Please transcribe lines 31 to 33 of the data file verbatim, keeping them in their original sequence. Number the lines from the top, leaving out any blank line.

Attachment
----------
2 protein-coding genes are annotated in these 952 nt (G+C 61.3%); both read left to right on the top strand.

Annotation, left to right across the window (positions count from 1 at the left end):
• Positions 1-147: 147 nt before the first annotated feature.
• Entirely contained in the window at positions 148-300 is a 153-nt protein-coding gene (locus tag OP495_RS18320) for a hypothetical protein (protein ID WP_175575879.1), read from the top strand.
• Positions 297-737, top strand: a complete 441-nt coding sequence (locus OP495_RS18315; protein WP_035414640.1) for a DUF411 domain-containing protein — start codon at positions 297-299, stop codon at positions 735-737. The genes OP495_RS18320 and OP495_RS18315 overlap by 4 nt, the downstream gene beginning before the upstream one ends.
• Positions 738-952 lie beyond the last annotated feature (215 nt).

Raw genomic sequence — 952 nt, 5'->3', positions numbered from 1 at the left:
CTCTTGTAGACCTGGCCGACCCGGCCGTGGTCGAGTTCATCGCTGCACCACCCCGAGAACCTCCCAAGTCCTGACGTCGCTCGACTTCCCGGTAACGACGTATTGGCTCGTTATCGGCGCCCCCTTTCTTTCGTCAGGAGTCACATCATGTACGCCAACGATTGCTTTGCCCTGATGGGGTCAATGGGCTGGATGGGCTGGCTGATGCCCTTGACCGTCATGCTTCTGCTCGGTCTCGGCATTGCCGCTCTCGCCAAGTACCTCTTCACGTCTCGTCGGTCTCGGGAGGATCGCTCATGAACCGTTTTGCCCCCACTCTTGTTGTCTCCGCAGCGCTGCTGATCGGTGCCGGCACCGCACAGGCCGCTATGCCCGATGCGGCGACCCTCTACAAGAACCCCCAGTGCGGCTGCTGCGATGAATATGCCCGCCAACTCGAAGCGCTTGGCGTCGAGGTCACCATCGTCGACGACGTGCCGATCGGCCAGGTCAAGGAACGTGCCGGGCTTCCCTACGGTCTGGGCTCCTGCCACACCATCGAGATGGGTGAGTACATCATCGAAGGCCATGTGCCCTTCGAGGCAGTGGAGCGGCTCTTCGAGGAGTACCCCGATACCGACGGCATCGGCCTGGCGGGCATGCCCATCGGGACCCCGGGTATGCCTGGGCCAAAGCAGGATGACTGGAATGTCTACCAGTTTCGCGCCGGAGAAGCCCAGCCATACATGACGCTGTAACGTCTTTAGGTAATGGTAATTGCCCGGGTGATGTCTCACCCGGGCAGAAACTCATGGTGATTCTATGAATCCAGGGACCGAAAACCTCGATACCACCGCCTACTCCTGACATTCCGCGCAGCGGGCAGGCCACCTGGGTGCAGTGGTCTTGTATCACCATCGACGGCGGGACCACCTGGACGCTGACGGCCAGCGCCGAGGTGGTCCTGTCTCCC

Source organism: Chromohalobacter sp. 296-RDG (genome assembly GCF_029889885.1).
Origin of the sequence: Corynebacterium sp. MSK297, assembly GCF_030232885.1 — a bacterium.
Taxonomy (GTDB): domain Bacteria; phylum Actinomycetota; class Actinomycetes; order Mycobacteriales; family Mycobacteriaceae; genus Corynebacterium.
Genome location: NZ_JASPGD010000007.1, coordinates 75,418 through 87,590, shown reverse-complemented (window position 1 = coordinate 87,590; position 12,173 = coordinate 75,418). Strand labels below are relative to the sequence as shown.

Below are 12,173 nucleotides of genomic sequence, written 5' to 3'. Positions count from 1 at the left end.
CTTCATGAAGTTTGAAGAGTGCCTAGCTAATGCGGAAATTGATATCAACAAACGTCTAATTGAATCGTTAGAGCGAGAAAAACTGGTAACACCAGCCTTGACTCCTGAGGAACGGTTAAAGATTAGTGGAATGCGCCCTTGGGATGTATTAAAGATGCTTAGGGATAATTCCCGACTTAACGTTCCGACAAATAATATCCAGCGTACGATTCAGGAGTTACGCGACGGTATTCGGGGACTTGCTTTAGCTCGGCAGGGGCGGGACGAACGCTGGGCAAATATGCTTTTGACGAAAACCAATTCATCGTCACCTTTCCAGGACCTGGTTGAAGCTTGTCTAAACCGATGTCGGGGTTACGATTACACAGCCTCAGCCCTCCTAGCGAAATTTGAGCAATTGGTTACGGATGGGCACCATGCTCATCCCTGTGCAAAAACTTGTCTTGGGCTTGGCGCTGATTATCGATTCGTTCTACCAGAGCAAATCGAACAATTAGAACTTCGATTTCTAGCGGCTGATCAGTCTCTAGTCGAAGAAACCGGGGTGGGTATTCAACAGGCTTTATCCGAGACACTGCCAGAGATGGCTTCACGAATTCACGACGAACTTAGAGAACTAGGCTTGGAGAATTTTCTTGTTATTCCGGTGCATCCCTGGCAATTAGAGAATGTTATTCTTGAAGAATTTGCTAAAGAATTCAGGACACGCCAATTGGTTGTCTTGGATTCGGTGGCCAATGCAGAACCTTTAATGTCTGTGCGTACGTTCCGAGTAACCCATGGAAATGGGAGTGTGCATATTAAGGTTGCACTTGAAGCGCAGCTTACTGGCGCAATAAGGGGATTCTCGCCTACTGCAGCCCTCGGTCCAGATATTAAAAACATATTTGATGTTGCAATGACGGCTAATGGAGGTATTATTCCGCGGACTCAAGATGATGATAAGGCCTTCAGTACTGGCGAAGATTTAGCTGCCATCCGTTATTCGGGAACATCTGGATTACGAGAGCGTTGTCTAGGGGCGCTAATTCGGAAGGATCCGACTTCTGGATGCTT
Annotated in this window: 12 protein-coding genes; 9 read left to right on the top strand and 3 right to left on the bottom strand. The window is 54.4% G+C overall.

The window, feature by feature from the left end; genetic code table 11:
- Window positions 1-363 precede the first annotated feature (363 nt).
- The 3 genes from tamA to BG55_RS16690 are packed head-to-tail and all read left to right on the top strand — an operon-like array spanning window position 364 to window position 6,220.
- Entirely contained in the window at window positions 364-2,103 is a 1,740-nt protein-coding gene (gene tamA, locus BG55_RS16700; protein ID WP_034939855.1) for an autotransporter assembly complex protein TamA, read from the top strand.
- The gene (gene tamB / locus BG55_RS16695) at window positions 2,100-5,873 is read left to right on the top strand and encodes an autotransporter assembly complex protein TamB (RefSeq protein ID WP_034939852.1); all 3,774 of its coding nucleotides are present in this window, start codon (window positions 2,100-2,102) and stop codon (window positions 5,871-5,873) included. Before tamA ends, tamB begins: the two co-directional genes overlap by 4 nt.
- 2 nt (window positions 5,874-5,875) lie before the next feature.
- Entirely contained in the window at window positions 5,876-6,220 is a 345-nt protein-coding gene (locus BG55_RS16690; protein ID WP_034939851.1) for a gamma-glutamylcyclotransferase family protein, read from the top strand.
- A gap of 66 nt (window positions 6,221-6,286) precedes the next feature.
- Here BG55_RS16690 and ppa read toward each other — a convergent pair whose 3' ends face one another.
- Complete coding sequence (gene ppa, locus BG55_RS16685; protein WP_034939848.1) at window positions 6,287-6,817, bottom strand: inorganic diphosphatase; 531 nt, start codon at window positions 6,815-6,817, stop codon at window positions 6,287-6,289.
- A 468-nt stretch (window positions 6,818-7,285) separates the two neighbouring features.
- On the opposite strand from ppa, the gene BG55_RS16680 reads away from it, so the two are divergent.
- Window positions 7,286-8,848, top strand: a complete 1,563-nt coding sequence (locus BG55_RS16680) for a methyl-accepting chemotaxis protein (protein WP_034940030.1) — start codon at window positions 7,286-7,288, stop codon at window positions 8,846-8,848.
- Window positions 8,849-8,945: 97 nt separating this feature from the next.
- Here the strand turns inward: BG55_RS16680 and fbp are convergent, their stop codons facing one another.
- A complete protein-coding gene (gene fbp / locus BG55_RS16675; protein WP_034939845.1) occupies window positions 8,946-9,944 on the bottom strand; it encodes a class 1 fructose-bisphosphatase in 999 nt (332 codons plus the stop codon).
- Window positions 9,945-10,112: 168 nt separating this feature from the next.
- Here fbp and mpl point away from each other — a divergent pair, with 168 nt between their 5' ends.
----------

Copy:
- A complete protein-coding gene (gene fbp / locus BG55_RS16675; protein WP_034939845.1) occupies window positions 8,946-9,944 on the bottom strand; it encodes a class 1 fructose-bisphosphatase in 999 nt (332 codons plus the stop codon).
- Window positions 9,945-10,112: 168 nt separating this feature from the next.
- Here fbp and mpl point away from each other — a divergent pair, with 168 nt between their 5' ends.